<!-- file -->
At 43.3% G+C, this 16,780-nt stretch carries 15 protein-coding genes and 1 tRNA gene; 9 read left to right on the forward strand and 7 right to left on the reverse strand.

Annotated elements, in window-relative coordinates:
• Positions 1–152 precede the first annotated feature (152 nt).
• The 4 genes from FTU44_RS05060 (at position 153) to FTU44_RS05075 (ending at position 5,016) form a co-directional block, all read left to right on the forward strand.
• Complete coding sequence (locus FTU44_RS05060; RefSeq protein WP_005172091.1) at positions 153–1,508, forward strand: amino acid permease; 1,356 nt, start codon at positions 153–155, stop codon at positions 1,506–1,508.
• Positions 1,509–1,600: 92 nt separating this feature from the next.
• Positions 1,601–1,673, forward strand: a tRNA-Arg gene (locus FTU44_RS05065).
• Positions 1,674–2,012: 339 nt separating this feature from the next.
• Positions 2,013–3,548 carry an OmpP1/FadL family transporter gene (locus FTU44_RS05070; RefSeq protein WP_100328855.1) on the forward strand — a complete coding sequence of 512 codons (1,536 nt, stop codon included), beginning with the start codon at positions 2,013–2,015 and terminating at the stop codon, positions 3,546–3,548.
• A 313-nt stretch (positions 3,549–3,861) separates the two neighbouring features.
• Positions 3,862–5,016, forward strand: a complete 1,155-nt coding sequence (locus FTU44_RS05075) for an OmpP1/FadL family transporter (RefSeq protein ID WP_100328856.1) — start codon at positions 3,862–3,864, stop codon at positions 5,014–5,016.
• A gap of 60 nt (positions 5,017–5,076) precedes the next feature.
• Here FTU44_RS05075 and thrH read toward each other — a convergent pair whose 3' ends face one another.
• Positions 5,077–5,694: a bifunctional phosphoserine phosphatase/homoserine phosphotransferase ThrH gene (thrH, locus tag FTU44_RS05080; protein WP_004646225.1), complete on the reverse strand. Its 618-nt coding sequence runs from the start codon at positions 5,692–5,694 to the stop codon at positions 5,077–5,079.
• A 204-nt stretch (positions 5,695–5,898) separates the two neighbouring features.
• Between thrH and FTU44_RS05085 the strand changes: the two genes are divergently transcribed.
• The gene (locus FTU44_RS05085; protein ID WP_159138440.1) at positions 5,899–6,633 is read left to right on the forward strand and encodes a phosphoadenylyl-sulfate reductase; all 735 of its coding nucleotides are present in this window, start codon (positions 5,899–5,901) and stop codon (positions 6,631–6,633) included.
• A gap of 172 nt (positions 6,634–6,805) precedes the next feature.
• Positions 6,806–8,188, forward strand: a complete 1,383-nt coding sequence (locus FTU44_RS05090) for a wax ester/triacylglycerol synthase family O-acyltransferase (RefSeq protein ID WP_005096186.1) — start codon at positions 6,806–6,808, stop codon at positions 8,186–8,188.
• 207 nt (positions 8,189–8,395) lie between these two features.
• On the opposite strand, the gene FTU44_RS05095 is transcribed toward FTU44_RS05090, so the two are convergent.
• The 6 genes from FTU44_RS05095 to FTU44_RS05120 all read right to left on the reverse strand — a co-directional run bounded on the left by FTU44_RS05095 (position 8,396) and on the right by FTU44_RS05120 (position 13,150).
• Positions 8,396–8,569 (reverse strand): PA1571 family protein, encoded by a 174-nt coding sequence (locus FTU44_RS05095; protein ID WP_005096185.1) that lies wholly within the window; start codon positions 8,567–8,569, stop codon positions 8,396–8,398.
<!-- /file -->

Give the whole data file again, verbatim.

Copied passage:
At 43.3% G+C, this 16,780-nt stretch carries 15 protein-coding genes and 1 tRNA gene; 9 read left to right on the forward strand and 7 right to left on the reverse strand.

Annotated elements, in window-relative coordinates:
• Positions 1–152 precede the first annotated feature (152 nt).
• The 4 genes from FTU44_RS05060 (at position 153) to FTU44_RS05075 (ending at position 5,016) form a co-directional block, all read left to right on the forward strand.
• Complete coding sequence (locus FTU44_RS05060; RefSeq protein WP_005172091.1) at positions 153–1,508, forward strand: amino acid permease; 1,356 nt, start codon at positions 153–155, stop codon at positions 1,506–1,508.
• Positions 1,509–1,600: 92 nt separating this feature from the next.
• Positions 1,601–1,673, forward strand: a tRNA-Arg gene (locus FTU44_RS05065).
• Positions 1,674–2,012: 339 nt separating this feature from the next.
• Positions 2,013–3,548 carry an OmpP1/FadL family transporter gene (locus FTU44_RS05070; RefSeq protein WP_100328855.1) on the forward strand — a complete coding sequence of 512 codons (1,536 nt, stop codon included), beginning with the start codon at positions 2,013–2,015 and terminating at the stop codon, positions 3,546–3,548.
• A 313-nt stretch (positions 3,549–3,861) separates the two neighbouring features.
• Positions 3,862–5,016, forward strand: a complete 1,155-nt coding sequence (locus FTU44_RS05075) for an OmpP1/FadL family transporter (RefSeq protein ID WP_100328856.1) — start codon at positions 3,862–3,864, stop codon at positions 5,014–5,016.
• A gap of 60 nt (positions 5,017–5,076) precedes the next feature.
• Here FTU44_RS05075 and thrH read toward each other — a convergent pair whose 3' ends face one another.
• Positions 5,077–5,694: a bifunctional phosphoserine phosphatase/homoserine phosphotransferase ThrH gene (thrH, locus tag FTU44_RS05080; protein WP_004646225.1), complete on the reverse strand. Its 618-nt coding sequence runs from the start codon at positions 5,692–5,694 to the stop codon at positions 5,077–5,079.
• A 204-nt stretch (positions 5,695–5,898) separates the two neighbouring features.
• Between thrH and FTU44_RS05085 the strand changes: the two genes are divergently transcribed.
• The gene (locus FTU44_RS05085; protein ID WP_159138440.1) at positions 5,899–6,633 is read left to right on the forward strand and encodes a phosphoadenylyl-sulfate reductase; all 735 of its coding nucleotides are present in this window, start codon (positions 5,899–5,901) and stop codon (positions 6,631–6,633) included.
• A gap of 172 nt (positions 6,634–6,805) precedes the next feature.
• Positions 6,806–8,188, forward strand: a complete 1,383-nt coding sequence (locus FTU44_RS05090) for a wax ester/triacylglycerol synthase family O-acyltransferase (RefSeq protein ID WP_005096186.1) — start codon at positions 6,806–6,808, stop codon at positions 8,186–8,188.
• 207 nt (positions 8,189–8,395) lie between these two features.
• On the opposite strand, the gene FTU44_RS05095 is transcribed toward FTU44_RS05090, so the two are convergent.
• The 6 genes from FTU44_RS05095 to FTU44_RS05120 all read right to left on the reverse strand — a co-directional run bounded on the left by FTU44_RS05095 (position 8,396) and on the right by FTU44_RS05120 (position 13,150).
• Positions 8,396–8,569 (reverse strand): PA1571 family protein, encoded by a 174-nt coding sequence (locus FTU44_RS05095; protein ID WP_005096185.1) that lies wholly within the window; start codon positions 8,567–8,569, stop codon positions 8,396–8,398.